UNGER: Well, not since one person got their chocolate in someone else‘s peanut butter, has there been such an immaculate convergence and its yield is this. Tonight‘s No. 1 story, it‘s a marriage of a sweet soda that fills you up, but won‘t let you down, the minty candy that keeps you fresh and keeps you cool and the worldwide web. At the nexus of these three things has arrived the sublime knowledge that when you jam a Mentos into a soda bottle it blows up real good and when you put it on the internet, people watch it. There are all manners of Mentos and Coke video on the web. Most feature giggling pranksters going “Whoa, dude!” as the soda explodes in front of their parents‘ Handycam, but I think I speak for the viral video viewing public when I say these videos leave you want wanting for something more, something bigger, something spectacularly Mento-licious.
Wow, that is just fantastic. One of the maestros fiddling with Mentos in that video you‘ve just watched joins us. He is performance artist, Stephen Voltz. You can find his video eepybird.com.
STEPHEN VOLTZ, PERFORMANCE ARTIST: Thank you.
UNGER: Hey look, I got to get this out of the way first. Did the Mikey kid from the Live cereal commercial explode after drinking Coke with Pop Rocks in his mouth?
VOLTZ: That‘s an urban myth, we‘ve look into this, in face, and he died actually from the spider eggs in the Bubble Yum?
UNGER: Of course. That‘s what we were just testing you. Hey, did anyone get hurt or explode in the taping of your act? It looks a little dangerous.
VOLTZ: Absolutely not, but those goggles that you see that look so stylish on us, we actually put those on to start with because we were worried about it. And now we keep them because the look is so good.
UNGER: The obvious comparisons have been made to the famous fountains outside the Bellagio Hotel in Las Vegas. What inspired this work of art? A visit to Old Faithful, was it, or just as it a trip to the men‘s room? I mean, please tell me.
VOLTZ: We were certainly aware of the Bellagio fountains, but my—we got a little theater in Maine—the Oddfellow Theater in Buckfield, Maine and there was a show the night I showed the basic effects to my partner, Fritz Grobe, and his eyes lit up and he came back an hour or two later with 10 bottles and said we‘ve got to do a fountain! And we were off to the races. We did one that night and then we realized we got to make a really big one. So, what you see is the result of that.
UNGER: Now we can see that you and your partner are wearing lab coats, there.
UNGER: I know you‘re not scientists, but can you give me the chemist for dummies version of what‘s happening here when the mint splashes down?
VOLTZ: Well actually I think getting the lab coat does make a person a scientist, so I feel like I can speak with some authority. We—what happens is on a molecular level, the C02 is compressed into the soda and it‘s looking to get out if find a little something to grab on to, and when you drop—you can see that on the side of a glass, for example, when you pour the soda in and it hit‘s the side of the class and it‘s got what‘s called nucleation sites. It touches the class and starts to form. As those bubbles form, the outside edge of those bubbles, themselves, nucleation sites where more bubbles will form and they gather together and when you drop candy into the soda, you have 1,000 glass edges and it‘s a chain reaction that happens really—happens really fast and you get that “shweet” right out of the top.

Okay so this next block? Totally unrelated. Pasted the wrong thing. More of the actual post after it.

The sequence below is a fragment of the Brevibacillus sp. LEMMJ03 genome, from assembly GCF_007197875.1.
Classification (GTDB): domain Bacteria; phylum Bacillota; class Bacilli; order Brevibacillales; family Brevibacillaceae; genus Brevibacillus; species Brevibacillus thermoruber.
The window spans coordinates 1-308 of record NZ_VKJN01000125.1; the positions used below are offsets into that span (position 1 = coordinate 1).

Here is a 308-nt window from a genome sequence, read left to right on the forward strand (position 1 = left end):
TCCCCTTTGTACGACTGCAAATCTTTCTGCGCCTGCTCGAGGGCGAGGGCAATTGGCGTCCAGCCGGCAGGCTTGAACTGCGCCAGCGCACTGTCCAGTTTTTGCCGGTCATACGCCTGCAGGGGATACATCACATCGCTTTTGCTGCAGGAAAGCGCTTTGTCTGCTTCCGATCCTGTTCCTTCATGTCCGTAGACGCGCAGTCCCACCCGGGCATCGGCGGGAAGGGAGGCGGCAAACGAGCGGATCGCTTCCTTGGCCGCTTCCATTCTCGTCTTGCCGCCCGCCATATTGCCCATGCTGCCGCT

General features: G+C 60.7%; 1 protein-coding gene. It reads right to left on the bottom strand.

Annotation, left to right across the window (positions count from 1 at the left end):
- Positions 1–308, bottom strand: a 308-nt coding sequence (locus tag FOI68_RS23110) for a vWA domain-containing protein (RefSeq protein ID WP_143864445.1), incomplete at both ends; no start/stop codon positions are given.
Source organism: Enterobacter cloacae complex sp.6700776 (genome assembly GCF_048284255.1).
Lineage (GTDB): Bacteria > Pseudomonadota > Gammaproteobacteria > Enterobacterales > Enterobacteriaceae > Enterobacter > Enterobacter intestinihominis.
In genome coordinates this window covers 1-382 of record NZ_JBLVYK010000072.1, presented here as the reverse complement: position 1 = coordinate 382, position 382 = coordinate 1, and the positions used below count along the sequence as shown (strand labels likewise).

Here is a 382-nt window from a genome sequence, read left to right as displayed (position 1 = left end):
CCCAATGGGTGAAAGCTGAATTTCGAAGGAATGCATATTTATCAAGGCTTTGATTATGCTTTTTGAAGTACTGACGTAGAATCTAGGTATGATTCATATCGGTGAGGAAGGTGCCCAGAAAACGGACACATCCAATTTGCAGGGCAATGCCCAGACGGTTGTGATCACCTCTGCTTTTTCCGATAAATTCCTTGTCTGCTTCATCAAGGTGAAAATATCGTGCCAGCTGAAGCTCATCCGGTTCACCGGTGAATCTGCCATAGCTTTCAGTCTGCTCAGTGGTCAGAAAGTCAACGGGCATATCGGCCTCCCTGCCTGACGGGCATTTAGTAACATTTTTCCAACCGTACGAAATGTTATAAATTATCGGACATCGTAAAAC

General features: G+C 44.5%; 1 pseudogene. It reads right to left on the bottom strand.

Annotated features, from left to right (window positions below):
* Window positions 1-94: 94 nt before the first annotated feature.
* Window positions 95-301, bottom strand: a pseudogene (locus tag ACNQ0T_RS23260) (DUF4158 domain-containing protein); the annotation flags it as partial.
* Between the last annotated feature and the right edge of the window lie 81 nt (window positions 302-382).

UNGER: Now, the video we saw, how long did it take you to make that? Because it seems like there no cut in there and how many takes did you take to shoot that?
VOLTZ: That was one take. If you look carefully, there‘s one cut where actually we just cut out the stuff that didn‘t work. A couple of things didn‘t go off and there is one subtle cut that Fritz Grobe, my partner, made. We had to rehearse it however with what I call invisible bottles all day the day before, because there was a lot of choreography involved and we had them all drawn out on the plywood on which the bottles were going to sit. And so we went through time and time again and time again the three or four minutes we were—three minutes that we were shooting with imaginary bottles. And when we got it, it was one take. Like Fritz likes to say, it was like blowing up a building. You get everything ready, get all the lines ready, and everything and you get one shot. And we really just had one shot.
UNGER: Well, let‘s really get into the weeds on this thing. Does it have to be Mentos? Could I use Velamints? Is diet Coke the best soda for this or.
VOLTZ: There‘s lots of things that you can use. We‘ve tried everything from the Mentos that we used to Life Savers to Gummy Worms and we‘ve gotten all kinds of different reactions. Almost anything will give you some reaction. And we used what we ended up using for various different reasons and they worked well for us, but there‘s a lot of different reaction reactions that you can use. And we may be trying some that in the future.
UNGER: Well, nice work there. And we can‘t wait to see what you‘re going to do next. Thank you for coming.
VOLTZ: Check us out again.
UNGER: Stephen Voltz, performance artist and master of the Mentos-Coke phenomenon. Great thanks for joining us.
VOLTZ: Thank you.
UNGER: That‘s COUNTDOWN, I‘m Brian Unger in for Keith Olbermann. Our MSNBC coverage continues now with a view from “Scarborough Country,” Good evening Joe.